Ongoing Research Projects
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- Wildlife Conservation through Evolutionary Understanding
- T.J. Fontaine
Our work revolves around understanding how novel ecological conditions driven by anthropogenic change influence phenotypic expression in birds. Currently, we are addressing a number of questions relating to avian habitat decisions and how climate and land-use change as well as management decisions are influencing where birds reside and subsequently how they behave.
- Large River Ecology
- Mark Pegg
Several concurrent projects investigating the ecology of large rivers ranging from the population dynamics, habitat use and seasonal movements of riverine species to the structure and movement of habitat (e.g., large woody debris) in response to abiotic factors. Specfic field data collections are ongoing or recently completed in the Missouri River, Platte River, and Niobrara River in Nebraska.
- Regional Scale ET Estimation with CREMAP
- Joe Szilagyi
CREMAP (Calibration-free evapotranspiration mapping) is a novel ET estimation method that uses MODIS satellite information and some widely available meteorological data to map ET rates at about 1-km resolution in 8-day or monthly periods. Recently it has also been applied to a) map recharge rates to the groundwater in the Sandhills of Nebraska and in the Danube-Tisza interfluvial sand plateau region of Hungary; b) map recharge and surface runoff across Nebraska; c) derive recharge rates as a function of depth to the groundwater in the Platte River valley; d) map ET rates in Burkina Faso and across Hungary; e) identify changes in the hydrological cycle due to irrigation, land use/land cover change across the entire Republican River basin.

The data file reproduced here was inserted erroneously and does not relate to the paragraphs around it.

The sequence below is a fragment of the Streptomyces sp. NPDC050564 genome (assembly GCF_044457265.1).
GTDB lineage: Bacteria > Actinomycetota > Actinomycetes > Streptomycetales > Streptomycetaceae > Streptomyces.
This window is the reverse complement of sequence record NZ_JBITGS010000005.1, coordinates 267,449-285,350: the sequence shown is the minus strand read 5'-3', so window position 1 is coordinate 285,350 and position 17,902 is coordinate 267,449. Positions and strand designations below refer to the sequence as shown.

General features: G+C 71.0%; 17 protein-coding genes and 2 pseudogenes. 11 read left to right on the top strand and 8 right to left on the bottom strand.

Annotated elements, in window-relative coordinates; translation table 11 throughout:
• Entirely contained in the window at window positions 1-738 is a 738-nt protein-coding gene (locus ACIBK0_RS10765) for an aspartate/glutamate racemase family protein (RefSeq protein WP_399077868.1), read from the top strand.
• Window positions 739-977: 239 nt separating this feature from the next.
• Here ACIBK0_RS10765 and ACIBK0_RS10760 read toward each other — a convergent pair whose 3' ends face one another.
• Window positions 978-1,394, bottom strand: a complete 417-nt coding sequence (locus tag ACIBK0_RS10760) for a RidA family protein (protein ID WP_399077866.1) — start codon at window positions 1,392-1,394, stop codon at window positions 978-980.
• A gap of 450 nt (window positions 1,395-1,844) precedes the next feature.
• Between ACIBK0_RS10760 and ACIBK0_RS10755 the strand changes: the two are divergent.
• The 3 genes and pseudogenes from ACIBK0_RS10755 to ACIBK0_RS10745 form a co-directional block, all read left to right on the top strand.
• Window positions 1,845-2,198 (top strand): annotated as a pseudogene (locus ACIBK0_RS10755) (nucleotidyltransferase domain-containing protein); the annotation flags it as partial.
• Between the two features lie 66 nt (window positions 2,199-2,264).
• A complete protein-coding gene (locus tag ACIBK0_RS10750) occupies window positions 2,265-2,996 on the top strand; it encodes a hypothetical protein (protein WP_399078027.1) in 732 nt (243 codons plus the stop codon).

- Fishing and Hunting Research
- Chris Chizinski, T.J. Fontaine, Lindsey Messinger and Kevin Pope
Hunter and angler participation is a central component of wildlife and fisheries management in Nebraska and throughout the United States. Researchers are conducting field interviews of sportsmen and women throughout Nebraska. Through these interviews we hope to better understand what motivates the public to fish and hunt, what the challenges are to maintaining the hunting and fishing heritage, and how hunters and anglers help to manage Nebraska’s fish and wildlife resources.
- Implications of a Changing Arctic on the Water Resources and Agriculture in the Central U.S
- Don Wilhite, Martha Shulski, Kim Morrow
A workshop, Implications of a Changing Arctic on the Water Resources and Agriculture in the Central U.S., was held at the University of Nebraska-Lincoln, November 10-12, 2015. The focus of this workshop was on how the significant climatic and environmental changes being observed in the Arctic may be affecting changes in mid-latitude weather and the implications of these changes on the frequency of extreme weather and climate events (e.g., severe weather, droughts, floods, heat waves) in the Central U.S. Given the importance of the region as a breadbasket of the world, the goal of the workshop was to explore how these changing weather patterns may affect agriculture, water resources and other sectors in the region. A addendum to this workshop was another workshop, Food Security Implications of a Changing Arctic